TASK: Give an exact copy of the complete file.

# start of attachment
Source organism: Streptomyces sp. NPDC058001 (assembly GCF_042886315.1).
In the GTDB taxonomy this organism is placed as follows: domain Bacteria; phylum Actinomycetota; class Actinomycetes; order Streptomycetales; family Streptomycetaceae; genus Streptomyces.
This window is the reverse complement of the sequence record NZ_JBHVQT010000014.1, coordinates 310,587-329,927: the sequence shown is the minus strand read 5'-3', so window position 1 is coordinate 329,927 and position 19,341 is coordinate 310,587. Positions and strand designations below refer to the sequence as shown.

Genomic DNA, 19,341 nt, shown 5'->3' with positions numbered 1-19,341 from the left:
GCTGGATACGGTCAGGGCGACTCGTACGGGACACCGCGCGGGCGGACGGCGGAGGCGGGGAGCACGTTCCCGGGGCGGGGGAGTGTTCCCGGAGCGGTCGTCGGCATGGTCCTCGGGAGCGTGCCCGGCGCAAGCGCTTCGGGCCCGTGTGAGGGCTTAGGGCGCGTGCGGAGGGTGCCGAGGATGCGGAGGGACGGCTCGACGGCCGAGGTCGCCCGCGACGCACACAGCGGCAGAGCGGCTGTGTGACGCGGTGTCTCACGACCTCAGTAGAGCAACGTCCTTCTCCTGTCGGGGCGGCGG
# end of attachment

Source organism: Streptomyces sp. NPDC058001 (assembly GCF_042886315.1).
In the GTDB taxonomy this organism is placed as follows: domain Bacteria; phylum Actinomycetota; class Actinomycetes; order Streptomycetales; family Streptomycetaceae; genus Streptomyces.
This window is the reverse complement of the sequence record NZ_JBHVQT010000014.1, coordinates 310,587-329,927: the sequence shown is the minus strand read 5'-3', so window position 1 is coordinate 329,927 and position 19,341 is coordinate 310,587. Positions and strand designations below refer to the sequence as shown.

Genomic DNA, 19,341 nt, shown 5'->3' with positions numbered 1-19,341 from the left:
GCTGGATACGGTCAGGGCGACTCGTACGGGACACCGCGCGGGCGGACGGCGGAGGCGGGGAGCACGTTCCCGGGGCGGGGGAGTGTTCCCGGAGCGGTCGTCGGCATGGTCCTCGGGAGCGTGCCCGGCGCAAGCGCTTCGGGCCCGTGTGAGGGCTTAGGGCGCGTGCGGAGGGTGCCGAGGATGCGGAGGGACGGCTCGACGGCCGAGGTCGCCCGCGACGCACACAGCGGCAGAGCGGCTGTGTGACGCGGTGTCTCACGACCTCAGTAGAGCAACGTCCTTCTCCTGTCGGGGCGGCGG